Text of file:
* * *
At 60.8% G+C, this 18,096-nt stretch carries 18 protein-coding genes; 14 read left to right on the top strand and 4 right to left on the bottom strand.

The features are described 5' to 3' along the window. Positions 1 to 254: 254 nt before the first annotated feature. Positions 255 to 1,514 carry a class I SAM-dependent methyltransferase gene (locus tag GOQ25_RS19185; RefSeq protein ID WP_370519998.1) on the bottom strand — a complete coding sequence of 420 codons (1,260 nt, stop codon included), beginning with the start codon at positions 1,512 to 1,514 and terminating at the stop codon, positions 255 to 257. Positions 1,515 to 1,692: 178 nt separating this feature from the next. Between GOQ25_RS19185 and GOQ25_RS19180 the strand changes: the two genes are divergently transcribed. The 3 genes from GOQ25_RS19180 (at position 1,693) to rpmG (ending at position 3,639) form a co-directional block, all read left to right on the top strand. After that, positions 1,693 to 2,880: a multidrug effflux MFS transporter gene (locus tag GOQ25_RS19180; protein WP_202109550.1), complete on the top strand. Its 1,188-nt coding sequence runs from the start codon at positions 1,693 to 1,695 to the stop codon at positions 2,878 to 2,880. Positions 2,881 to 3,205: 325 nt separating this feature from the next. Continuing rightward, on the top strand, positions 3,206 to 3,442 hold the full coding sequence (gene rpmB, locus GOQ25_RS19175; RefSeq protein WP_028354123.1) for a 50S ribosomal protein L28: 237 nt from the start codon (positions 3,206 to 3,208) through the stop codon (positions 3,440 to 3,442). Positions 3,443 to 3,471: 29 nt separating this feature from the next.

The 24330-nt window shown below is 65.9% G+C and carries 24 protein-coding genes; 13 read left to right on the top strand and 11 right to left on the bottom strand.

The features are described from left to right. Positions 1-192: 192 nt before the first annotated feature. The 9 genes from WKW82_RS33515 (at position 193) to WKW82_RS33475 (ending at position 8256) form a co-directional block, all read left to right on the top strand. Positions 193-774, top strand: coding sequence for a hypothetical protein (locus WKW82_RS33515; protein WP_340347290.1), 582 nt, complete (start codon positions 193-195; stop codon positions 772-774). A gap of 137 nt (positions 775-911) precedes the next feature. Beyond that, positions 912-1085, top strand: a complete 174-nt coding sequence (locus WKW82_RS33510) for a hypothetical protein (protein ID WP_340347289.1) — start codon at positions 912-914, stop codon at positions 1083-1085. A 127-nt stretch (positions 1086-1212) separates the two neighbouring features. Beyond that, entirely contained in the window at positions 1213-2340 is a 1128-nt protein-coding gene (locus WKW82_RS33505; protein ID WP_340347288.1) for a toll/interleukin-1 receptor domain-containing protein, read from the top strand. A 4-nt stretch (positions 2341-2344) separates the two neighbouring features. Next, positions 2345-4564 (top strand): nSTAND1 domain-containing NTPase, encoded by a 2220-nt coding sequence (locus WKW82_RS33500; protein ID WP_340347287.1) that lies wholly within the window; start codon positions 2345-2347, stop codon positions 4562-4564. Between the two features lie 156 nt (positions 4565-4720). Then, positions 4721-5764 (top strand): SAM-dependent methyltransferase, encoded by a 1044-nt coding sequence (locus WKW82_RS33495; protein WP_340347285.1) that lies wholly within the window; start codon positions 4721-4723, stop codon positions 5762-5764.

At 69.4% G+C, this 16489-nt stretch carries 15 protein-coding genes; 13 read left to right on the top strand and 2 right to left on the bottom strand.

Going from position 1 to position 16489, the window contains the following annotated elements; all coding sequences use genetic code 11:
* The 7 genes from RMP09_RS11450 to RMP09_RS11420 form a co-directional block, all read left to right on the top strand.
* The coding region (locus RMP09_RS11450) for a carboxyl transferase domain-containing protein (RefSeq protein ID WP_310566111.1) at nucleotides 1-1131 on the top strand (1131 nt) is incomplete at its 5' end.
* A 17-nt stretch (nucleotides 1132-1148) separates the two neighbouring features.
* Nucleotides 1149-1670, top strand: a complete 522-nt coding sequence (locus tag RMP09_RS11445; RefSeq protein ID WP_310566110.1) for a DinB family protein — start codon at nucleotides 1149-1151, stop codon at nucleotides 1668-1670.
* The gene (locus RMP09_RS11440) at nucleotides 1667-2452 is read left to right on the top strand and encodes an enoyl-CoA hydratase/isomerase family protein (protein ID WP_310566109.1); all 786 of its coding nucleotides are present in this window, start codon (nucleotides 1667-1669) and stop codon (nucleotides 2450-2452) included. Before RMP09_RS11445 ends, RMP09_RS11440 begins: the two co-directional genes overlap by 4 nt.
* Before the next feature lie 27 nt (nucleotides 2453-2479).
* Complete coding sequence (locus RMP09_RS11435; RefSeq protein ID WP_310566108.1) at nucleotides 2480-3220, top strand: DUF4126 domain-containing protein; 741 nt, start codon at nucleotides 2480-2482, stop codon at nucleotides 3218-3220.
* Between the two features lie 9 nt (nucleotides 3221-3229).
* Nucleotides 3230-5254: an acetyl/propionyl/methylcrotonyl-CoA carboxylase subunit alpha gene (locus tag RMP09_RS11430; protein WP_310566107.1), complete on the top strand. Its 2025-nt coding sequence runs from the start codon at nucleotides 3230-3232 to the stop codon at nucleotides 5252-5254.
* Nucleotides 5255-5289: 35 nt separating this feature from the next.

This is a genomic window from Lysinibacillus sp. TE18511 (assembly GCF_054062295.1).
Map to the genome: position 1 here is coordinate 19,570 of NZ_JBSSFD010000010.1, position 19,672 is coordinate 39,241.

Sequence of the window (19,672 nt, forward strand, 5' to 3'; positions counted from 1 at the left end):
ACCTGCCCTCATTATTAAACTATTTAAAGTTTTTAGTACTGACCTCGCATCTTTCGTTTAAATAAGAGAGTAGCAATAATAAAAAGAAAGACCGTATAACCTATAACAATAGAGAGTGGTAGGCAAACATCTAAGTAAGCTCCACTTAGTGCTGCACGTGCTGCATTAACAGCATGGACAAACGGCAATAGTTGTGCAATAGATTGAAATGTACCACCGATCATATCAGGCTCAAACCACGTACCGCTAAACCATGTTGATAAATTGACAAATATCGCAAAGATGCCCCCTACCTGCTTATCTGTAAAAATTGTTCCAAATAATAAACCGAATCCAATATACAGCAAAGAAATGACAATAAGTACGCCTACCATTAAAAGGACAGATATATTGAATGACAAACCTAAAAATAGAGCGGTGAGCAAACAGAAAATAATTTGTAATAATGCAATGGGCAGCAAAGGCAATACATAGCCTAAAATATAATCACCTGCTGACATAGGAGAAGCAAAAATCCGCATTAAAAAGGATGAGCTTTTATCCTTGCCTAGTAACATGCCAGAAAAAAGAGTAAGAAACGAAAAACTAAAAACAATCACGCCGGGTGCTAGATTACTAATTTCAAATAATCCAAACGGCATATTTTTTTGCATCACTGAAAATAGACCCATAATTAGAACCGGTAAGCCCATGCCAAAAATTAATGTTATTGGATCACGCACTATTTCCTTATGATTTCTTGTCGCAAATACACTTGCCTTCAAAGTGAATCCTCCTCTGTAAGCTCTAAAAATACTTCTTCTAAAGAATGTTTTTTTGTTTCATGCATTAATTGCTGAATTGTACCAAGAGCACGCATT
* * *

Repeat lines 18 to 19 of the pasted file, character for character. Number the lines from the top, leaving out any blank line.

Map to the genome: position 1 here is coordinate 19,570 of NZ_JBSSFD010000010.1, position 19,672 is coordinate 39,241.

Sequence of the window (19,672 nt, forward strand, 5' to 3'; positions counted from 1 at the left end):